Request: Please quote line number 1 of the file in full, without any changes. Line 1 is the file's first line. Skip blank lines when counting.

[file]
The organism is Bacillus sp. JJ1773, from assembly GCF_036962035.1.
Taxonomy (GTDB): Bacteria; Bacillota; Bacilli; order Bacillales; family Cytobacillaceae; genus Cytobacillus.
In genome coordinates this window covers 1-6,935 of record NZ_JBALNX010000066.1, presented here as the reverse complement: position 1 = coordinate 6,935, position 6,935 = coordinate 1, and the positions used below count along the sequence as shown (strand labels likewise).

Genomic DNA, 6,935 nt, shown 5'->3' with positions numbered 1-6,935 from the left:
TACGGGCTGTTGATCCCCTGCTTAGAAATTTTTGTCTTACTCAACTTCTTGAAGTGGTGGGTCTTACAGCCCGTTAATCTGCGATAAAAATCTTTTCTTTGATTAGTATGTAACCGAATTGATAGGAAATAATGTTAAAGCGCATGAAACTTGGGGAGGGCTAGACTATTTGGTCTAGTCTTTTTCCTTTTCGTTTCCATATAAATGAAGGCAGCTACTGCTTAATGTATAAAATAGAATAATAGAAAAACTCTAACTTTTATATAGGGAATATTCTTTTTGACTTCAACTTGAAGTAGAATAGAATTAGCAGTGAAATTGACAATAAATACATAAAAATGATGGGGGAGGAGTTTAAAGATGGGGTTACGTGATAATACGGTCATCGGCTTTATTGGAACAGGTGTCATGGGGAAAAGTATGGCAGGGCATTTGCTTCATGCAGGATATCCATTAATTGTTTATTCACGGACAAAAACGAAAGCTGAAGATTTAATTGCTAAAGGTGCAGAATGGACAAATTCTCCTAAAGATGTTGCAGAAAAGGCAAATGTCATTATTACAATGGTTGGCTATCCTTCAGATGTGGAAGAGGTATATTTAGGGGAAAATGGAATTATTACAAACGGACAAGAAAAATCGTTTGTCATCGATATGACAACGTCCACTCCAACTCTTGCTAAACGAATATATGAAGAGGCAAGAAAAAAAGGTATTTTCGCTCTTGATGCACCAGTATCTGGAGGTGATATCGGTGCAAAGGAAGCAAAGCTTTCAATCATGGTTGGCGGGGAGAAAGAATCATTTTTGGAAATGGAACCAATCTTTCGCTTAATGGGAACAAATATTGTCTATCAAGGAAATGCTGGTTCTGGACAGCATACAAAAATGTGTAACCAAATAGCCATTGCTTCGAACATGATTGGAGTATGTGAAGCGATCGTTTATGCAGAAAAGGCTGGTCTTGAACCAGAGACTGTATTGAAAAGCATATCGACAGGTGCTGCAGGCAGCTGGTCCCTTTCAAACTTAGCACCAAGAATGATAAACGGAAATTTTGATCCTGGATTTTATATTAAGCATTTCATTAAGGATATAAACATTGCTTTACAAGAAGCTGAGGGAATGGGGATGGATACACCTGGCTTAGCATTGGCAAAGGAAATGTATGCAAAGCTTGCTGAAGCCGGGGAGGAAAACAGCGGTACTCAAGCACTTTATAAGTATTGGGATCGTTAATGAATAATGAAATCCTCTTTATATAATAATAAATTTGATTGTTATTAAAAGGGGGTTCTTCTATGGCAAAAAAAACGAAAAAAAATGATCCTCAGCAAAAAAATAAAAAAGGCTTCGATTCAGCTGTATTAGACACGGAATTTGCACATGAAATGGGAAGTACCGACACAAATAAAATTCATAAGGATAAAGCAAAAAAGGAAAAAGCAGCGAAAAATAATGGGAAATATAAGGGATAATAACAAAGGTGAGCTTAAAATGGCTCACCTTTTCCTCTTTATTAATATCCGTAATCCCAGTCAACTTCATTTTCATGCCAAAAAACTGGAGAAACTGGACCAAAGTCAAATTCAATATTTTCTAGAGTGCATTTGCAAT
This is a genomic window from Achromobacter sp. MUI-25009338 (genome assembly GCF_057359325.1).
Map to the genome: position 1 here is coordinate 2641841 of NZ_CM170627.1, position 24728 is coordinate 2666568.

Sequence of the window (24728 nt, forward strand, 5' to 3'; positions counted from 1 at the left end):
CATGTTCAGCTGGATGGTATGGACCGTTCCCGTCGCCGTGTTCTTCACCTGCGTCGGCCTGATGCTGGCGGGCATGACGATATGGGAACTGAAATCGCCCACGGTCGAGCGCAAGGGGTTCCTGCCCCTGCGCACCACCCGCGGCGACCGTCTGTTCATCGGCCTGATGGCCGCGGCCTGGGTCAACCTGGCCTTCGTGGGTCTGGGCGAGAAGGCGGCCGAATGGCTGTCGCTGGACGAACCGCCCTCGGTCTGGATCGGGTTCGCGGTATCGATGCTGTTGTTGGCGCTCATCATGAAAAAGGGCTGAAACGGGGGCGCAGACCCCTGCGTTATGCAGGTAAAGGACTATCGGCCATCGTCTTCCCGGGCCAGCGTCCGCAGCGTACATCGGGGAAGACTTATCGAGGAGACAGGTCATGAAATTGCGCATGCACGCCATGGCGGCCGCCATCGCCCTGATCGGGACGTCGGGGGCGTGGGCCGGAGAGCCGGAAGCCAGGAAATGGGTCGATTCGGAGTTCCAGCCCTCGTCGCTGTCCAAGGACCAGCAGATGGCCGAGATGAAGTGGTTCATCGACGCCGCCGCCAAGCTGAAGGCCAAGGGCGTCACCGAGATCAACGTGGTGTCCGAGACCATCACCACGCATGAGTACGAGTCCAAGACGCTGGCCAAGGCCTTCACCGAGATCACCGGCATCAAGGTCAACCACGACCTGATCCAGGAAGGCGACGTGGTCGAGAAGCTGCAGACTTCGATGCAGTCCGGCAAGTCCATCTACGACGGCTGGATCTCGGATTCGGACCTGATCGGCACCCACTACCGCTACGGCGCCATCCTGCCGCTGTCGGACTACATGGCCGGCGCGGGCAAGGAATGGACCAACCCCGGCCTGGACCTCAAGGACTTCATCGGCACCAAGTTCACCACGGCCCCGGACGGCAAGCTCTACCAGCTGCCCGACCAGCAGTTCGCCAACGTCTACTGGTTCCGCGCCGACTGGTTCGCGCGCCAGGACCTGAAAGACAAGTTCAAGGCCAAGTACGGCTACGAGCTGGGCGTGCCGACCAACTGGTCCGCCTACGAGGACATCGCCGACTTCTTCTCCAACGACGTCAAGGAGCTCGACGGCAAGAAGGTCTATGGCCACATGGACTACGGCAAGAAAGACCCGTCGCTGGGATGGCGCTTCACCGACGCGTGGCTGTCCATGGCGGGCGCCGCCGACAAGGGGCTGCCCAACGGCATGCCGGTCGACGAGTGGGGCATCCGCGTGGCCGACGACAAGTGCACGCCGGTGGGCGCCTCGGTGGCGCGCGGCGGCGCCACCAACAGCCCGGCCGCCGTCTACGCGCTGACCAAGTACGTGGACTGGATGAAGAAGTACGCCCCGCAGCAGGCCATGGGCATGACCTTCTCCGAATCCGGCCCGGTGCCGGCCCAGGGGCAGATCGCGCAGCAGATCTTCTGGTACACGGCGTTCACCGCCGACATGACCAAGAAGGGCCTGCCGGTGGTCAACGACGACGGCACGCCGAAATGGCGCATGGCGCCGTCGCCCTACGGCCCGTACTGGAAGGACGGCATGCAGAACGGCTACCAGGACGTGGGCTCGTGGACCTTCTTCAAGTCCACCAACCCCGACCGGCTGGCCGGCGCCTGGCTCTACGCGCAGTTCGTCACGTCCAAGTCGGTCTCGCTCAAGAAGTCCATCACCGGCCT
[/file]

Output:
The organism is Bacillus sp. JJ1773, from assembly GCF_036962035.1.